Winston’s handling and promotion of historical stones and his evolving a new style in jewelry created a new American dynamic, continues Teakle. “Up until then, the cultural headquarters of jewelry was always Paris, with the focus on everything coming out of the Parisian design houses. And Winston took a little bit of that away from them. He was more American in his approach, more brazen. The people who were buying Winston were new money from differentparts of America. Winston didn’t stand on any social ceremony. I think his commercial dynamic encapsulates America.”

Agrees Levy, “There were vast amounts of new wealth being made in America right after the war, when the soldiers came home and new homes had to be built, new cars made. Winston’s traveling show took the jewels to the public. No one ever had done that before. He would organize a publicity event at a charity so you’d come and see the Winston gems. He was master of ceremonies. He had that get and go.”

There seemed to be a transition, says Teakle, “where a celebrity culture became as intriguing in the public eye as the society culture. And Harry Winston had such clarity to see that.”

Winston had an incredible client list. It wasn’t only the jewelry but who was wearing the jewelry that gave the jewels a special appeal, notes Levy.

The celebrity connection, says Shemonsky, “definitely added provenance. He was one of the first to loan jewelry to actors and actresses to wear at the Academy Awards ceremony.”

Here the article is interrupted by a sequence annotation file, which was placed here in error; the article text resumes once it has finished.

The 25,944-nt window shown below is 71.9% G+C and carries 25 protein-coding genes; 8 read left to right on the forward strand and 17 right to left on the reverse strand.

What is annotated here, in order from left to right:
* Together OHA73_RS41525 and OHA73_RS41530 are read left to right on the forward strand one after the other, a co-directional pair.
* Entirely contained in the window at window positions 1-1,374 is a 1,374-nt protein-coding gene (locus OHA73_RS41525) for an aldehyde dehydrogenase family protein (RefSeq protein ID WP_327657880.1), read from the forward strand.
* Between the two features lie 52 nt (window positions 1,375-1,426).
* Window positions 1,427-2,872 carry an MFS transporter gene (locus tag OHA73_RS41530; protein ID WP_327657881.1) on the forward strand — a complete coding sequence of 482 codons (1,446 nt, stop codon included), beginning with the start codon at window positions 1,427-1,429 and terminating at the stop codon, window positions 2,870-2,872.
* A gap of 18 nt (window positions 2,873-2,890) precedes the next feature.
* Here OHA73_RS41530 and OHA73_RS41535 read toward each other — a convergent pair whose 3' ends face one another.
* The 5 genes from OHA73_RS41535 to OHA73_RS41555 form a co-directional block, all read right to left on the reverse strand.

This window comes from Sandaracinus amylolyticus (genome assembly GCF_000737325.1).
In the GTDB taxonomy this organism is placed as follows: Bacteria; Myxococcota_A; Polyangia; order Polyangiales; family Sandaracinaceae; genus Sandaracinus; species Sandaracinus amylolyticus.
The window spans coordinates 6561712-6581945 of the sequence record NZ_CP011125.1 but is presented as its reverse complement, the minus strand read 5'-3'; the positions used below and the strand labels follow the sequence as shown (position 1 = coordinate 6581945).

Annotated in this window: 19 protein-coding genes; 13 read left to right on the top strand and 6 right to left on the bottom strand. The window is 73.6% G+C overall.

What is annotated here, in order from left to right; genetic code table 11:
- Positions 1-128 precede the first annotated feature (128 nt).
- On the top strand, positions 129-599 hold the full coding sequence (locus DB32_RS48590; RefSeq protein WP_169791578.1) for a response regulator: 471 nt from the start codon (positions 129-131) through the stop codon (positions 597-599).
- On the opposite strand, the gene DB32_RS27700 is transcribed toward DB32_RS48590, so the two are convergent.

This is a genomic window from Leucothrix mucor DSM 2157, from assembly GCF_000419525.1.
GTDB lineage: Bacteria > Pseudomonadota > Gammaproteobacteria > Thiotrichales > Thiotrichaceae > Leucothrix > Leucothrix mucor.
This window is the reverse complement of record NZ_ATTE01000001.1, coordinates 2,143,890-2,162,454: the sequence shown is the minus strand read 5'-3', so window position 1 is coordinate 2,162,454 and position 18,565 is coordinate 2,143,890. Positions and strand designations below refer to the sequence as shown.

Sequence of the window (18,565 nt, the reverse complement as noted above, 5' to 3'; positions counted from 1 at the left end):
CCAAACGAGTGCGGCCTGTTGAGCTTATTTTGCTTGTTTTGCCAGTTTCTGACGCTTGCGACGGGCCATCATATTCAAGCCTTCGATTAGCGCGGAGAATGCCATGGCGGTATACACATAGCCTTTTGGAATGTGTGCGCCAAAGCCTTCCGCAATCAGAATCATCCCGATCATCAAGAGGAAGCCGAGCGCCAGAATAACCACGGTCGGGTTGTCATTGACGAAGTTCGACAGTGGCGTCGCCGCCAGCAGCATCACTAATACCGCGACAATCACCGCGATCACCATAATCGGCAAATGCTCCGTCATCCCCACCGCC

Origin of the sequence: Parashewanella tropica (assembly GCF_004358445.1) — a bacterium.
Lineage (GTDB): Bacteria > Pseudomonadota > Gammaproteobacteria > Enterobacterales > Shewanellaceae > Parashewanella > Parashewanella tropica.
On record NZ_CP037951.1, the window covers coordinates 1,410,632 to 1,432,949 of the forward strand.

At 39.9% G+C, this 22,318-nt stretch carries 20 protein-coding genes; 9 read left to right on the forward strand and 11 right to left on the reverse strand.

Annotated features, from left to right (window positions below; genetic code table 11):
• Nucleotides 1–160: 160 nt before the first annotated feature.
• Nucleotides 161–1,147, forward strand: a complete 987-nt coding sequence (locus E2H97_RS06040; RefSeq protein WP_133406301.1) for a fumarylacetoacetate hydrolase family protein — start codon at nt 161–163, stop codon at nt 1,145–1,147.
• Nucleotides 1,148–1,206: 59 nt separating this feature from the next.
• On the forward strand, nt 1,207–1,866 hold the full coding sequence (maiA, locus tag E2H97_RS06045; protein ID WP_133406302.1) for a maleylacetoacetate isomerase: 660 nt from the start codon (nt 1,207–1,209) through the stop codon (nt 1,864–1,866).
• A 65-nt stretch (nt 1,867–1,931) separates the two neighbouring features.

Older pieces are around, says Teakle, “but like everything else, the nice things are hard to find.” “Most of the Winston jewels seem to get passed down to the next generation,” says Levy. “Anything that’s Winston, we’ll pay top dollar, much more than what, if you wanted to make it, the piece is worth.”

Says Shemonsky, “The more iconic a piece is, the greater the amount of gemstones, the higher price it will bring. With a single-stone solitaire, there might be a little premium on the Winston name, but not nearly as much as with an iconic piece. If you look at a lot of the auction catalogs, a fair amount of Winston pieces come up. He was the American jeweler that people went to.”

The soul of the Harry Winston brand, sums up Teakle, “was built by one man’s vision and one man’s passion for gems and jewelry.” 

Article from the Rapaport Magazine - November 2012. To subscribe click here.